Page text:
Example 3 — In 1 Cor. 10:10, Paul recalls the incessant grumbling and complaining against Moses and God that so frequently punctuates the wilderness accounts (e.g. Exod. 15:24; 16:2; Num. 14:2, 27, 29). The constant complaining, largely about food and drink, transformed a joyous group of redeemed people into a self-pitying group perceiving themselves victims of God’s neglect. The destroying angel left many of them dead in the wilderness.
Garland says that Paul may single out ‘grumbling’ because the Corinthians were complaining against his opposition to their participation in idol feasts. We might call example 3 the sin of self-importance; for anyone to think they can speak to God or his appointed messengers as they would to a subordinate or even an equal is a level of foolishness that can lead to sudden death. We do not call Jesus “Lord” for nothing!
Clearly, Paul understands these examples as cautionary tales that every Christian should take to heart (1 Cor. 10:11). Fee explains the last half of verse 11: “Through his death and resurrection Jesus Christ marks the turning of the ages; the old is on its way out, the new has begun (2 Cor. 5:17).” This is no time to ignore warnings! In that light, verse 12 is plainly a serious caution directly to the Corinthians, and especially to the puffed-up “strong.”
God’s grace in temptation (craving)
Many Christians have taken solace from 1 Cor. 10:13, but we should take care to read and apply the whole verse. The desires that push us toward sin and away from God are nothing new; they are the common experience of all humanity.
In Roman Corinth “the strong” paradoxically caved in to the temptation to continue their socially and financially lucrative connections with idol worship, and they tried to justify it theologically with their contrived slogans (“I have the right to do anything,” 1 Cor. 6:12; “Every sin a person commits is outside of the body,” 1 Cor. 6:18, NET). Those having more fragile faith felt the temptation to follow “the strong” in violation of their own consciences. So, many Corinthian believers had their own reasons for yielding to temptation.
Thiselton forcefully states, “Against the claim that ‘the strong’ are so seized by pressure that they have no choice, Paul replies that God always provides his people with a choice.” Paul’s answer to their behavior is that (1) these temptations are neither unusual nor compelling, and (2) “God is faithful” (1 Cor. 10:13)! Garland explains: “As surely as God tests, God provides a way out (see Gen. 22:1–19). That exit is not an escape hatch that allows them to evade all difficulties.”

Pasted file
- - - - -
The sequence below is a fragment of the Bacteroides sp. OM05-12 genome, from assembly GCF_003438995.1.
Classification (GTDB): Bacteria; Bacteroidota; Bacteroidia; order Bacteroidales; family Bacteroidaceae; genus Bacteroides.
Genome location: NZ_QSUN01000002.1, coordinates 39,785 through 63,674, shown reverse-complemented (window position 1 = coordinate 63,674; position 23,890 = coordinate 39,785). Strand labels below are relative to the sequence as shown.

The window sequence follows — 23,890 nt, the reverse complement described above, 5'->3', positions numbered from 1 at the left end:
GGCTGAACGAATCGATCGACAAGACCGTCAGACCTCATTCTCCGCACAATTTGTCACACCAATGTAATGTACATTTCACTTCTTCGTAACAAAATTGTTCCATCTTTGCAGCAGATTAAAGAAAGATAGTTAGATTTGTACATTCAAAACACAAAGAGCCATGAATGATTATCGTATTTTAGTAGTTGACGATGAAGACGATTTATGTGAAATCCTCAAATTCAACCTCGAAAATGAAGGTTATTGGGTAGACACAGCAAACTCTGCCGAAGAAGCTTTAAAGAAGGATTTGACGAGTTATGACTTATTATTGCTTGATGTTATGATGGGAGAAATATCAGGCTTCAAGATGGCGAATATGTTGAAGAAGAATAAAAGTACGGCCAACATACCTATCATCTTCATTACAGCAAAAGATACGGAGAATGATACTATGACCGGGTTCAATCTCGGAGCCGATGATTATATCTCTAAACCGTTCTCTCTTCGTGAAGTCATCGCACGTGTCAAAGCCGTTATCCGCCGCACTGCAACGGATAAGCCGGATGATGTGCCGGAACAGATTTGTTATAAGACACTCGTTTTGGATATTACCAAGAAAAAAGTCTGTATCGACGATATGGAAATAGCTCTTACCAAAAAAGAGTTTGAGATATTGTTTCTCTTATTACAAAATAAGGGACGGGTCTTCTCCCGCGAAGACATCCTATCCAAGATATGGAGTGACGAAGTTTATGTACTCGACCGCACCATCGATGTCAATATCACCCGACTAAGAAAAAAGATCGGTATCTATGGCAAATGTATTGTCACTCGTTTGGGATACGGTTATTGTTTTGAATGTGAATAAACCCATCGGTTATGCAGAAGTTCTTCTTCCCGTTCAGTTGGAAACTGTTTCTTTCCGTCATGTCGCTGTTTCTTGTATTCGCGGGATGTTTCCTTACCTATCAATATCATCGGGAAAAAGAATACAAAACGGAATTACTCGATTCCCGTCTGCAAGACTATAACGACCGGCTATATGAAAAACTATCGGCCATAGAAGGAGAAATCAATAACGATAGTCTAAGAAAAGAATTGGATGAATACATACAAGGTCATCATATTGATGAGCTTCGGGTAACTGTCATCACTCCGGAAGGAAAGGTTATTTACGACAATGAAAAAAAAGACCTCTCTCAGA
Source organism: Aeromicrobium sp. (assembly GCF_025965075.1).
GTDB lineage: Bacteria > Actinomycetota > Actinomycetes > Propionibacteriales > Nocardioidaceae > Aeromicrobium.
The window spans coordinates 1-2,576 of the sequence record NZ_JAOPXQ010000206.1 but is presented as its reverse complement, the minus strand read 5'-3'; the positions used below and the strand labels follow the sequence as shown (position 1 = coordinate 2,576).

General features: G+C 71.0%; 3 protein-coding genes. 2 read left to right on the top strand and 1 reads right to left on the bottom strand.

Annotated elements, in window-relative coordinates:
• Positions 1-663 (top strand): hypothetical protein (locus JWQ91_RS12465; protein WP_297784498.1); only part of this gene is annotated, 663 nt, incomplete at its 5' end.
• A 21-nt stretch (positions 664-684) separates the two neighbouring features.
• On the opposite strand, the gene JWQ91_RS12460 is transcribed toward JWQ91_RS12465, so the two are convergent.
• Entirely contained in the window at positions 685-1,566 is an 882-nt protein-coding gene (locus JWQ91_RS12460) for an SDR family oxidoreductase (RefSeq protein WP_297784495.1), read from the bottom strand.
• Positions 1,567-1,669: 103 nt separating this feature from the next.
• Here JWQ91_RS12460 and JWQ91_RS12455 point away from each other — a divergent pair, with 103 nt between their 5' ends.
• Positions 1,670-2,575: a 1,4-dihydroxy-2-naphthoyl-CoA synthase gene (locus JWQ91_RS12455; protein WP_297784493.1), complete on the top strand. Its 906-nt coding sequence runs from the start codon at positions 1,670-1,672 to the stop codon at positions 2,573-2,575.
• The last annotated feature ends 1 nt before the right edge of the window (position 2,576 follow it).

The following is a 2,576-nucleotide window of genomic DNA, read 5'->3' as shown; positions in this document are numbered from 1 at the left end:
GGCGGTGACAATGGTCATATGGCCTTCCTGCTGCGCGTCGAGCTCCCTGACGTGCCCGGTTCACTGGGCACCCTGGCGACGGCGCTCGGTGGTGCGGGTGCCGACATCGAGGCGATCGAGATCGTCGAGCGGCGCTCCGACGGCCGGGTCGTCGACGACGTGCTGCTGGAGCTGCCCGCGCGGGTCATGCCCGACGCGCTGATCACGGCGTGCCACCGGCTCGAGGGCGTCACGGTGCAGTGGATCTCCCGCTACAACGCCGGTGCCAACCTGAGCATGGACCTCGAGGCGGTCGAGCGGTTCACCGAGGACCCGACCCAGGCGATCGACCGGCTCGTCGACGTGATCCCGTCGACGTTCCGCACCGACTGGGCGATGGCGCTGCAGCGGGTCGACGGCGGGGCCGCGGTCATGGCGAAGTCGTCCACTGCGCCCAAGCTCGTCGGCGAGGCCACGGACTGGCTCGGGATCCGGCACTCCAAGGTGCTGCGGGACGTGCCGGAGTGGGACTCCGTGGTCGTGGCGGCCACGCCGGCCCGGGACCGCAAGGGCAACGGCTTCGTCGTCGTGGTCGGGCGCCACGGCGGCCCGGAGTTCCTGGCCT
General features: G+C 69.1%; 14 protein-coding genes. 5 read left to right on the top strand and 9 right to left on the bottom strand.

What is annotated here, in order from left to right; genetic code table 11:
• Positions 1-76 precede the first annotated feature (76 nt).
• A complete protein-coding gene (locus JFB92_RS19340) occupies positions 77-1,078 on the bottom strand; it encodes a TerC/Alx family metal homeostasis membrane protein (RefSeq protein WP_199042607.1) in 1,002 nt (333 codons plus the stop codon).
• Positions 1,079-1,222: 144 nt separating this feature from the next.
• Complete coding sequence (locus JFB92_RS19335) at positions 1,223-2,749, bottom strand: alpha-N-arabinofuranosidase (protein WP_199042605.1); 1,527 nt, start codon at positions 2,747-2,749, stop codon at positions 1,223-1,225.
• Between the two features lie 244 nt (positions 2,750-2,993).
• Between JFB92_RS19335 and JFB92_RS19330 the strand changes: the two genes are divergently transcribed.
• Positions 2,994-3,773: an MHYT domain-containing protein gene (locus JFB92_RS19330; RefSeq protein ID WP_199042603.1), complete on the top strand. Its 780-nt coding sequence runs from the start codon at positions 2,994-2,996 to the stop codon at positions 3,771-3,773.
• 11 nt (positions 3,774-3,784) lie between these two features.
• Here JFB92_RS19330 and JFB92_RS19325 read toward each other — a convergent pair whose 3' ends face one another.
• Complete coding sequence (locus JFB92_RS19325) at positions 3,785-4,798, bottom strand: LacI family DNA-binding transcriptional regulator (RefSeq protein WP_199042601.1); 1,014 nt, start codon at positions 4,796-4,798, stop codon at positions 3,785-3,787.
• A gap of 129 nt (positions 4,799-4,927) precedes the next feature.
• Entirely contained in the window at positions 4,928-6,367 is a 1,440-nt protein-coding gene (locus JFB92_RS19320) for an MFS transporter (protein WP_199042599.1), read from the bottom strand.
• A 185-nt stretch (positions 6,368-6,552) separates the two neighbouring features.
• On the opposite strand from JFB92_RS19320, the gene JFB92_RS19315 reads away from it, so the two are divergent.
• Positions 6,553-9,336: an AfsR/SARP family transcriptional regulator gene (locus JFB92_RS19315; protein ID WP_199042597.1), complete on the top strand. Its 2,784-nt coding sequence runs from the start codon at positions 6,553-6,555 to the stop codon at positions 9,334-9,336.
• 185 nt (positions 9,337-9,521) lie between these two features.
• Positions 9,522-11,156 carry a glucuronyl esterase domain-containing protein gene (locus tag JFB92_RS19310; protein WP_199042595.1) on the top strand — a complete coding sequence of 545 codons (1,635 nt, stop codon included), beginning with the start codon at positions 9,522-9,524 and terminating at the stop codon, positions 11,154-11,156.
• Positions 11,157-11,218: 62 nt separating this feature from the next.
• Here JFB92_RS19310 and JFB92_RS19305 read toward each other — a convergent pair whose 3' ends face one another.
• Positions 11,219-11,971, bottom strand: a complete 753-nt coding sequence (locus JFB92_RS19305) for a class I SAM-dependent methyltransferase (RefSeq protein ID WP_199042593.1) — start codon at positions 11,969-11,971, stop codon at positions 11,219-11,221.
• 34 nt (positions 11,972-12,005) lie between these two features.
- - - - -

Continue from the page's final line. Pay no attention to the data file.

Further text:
Just as the Jews had a covenant with God — the law of Moses — Christians are under the “new covenant” (Luke 22:20; Matt. 26:28), in which Jesus died for our sins. Like the old covenant with Israel, the New Covenant with Christ obligates both Christ and believers to be loyal to the covenant. Thiselton says, “Christian believers can never claim that they could not help themselves in the face of pressure to abandon covenant faithfulness, for God will ensure, as part of his own covenant faithfulness, that he will not simply leave them to face impossible odds.” But Garland cautions, “God is just as faithful to destroy the wicked as God is faithful to save the righteous.”
Copyright © 2013 Barry Applewhite, Plano, Texas. All rights reserved worldwide. Derived from materials created for Christ Fellowship, McKinney, Texas. Used by permission.
 Daniel Wallace, Greek Grammar Beyond the Basics (Grand Rapids, Zondervan, 1996) 724; Fee, First Epistle to the Corinthians, 454, footnote 17.
 Anthony Thiselton, The First Epistle to the Corinthians, New International Greek Testament Commentary (Grand Rapids: William. B. Eerdmans publishing Company, 2000) 735.
 Thiselton, First Epistle to the Corinthians, 738.
 Thiselton, First Epistle to the Corinthians, 742.
 David E. Garland, 1 Corinthians, Baker Exegetical Commentary on the New Testament (Grand Rapids: Baker Academic, 2003) 464.
 Gordon D. Fee, The First Epistle to the Corinthians, The New International Commentary on the New Testament (Grand Rapids: William B. Eerdmans Publishing Company, 1987) 459.
 Thiselton, First Epistle to the Corinthians, 748.
 Garland, 1 Corinthians, 468.
 Thiselton, First Epistle to the Corinthians, 748–49.
 Garland, 1 Corinthians, 469.